Daniel Clasen

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Daniel Clasen

Daniel Clasen, in Latin Danielis Clasenius or Clasenus (1 May 1622, Lüneburg – 20 November 1678,[1] Helmstedt), was a German political theorist, religious scholar, and classicist.

His treatises, written in Latin, dealt with law, jurisprudence, religion, and politics. Clasen was one of the earliest theorists of political religion, though preceded by Tommaso Campanella (1568–1639),[2] and argued against accommodation theory.[3]

Clasen was a major mythographer of the 17th century,[4] and wrote commentaries on classical texts such as the so-called Tablet of Cebes (Cebetis Tabula vitae humanae), for which he provided a Latin translation.[5]

Works[edit]

Clasen's works include:

  • Commentarius in constitutiones criminales Caroli V. Imperatoris
  • De religione politica
  • De iure legitimationis exercitatio iuridica
  • Exercitatio iuridica de patria potestate
  • Politicae compendium succinctum cum notis
  • De iure aggratiandi
  • Theologia gentilis (vol. 7 of the series Thesaurus Graecarum antiquitatum edited by Jakob Gronovius)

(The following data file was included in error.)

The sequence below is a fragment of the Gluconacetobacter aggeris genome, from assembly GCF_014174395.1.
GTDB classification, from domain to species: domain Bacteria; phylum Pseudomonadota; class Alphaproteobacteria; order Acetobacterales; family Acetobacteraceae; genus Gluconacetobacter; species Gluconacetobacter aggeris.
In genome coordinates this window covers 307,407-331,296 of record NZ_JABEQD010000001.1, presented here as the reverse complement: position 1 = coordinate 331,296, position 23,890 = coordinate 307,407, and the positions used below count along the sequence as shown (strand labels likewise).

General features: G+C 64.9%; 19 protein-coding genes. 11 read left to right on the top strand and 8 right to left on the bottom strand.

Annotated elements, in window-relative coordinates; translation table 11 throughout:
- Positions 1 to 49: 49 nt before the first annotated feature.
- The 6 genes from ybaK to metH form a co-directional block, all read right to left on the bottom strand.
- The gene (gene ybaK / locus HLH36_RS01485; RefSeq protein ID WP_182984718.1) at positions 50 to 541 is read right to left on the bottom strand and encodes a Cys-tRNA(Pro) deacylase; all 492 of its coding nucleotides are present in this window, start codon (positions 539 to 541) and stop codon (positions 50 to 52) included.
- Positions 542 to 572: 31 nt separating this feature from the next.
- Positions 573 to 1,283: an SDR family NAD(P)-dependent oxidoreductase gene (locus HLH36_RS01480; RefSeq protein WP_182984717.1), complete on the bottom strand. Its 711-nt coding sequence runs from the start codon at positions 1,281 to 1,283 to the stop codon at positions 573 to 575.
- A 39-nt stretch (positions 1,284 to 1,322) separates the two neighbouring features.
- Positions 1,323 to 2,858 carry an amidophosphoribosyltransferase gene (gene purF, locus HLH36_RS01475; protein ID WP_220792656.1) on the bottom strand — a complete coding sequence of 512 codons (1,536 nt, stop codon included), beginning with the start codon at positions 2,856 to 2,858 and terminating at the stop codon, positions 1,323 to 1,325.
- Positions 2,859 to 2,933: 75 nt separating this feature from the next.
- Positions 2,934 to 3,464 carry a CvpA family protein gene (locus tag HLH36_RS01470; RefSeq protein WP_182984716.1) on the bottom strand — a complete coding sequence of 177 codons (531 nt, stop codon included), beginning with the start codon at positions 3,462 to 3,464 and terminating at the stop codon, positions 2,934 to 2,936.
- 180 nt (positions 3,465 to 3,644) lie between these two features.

• De oraculis gentilium et in specie de vaticiniis Sibyllinis

References[edit]

  1. ^ J.F. von Schulte, Die Geschichte der Quellen und Literatur des canonischen Rechts (The Lawbook Exchange, 2000, 2008), p. 49.
  2. ^ Raymond Trousson, Le thème de Prométhée dans la littérature européenne (Librairie Droz, 1964, 3rd ed. 2001) p. 204.
  3. ^ Martin Mulson, "Cartesianism, Skepticism and Conversion to Judaism: The Case of Aaron d'Antan," in Secret Conversions to Judaism in Early Modern Europe (Brill, 2004), p. 138, note 44.
  4. ^ Trousson, Le thème de Prométhée, p. 204.
  5. ^ Daniel Clasen, Cebetis Tabula vitae humanae recte instituendae de scriptionem continens cum commentariis (1652 edition), full text online, with parallel Greek text and Latin translation.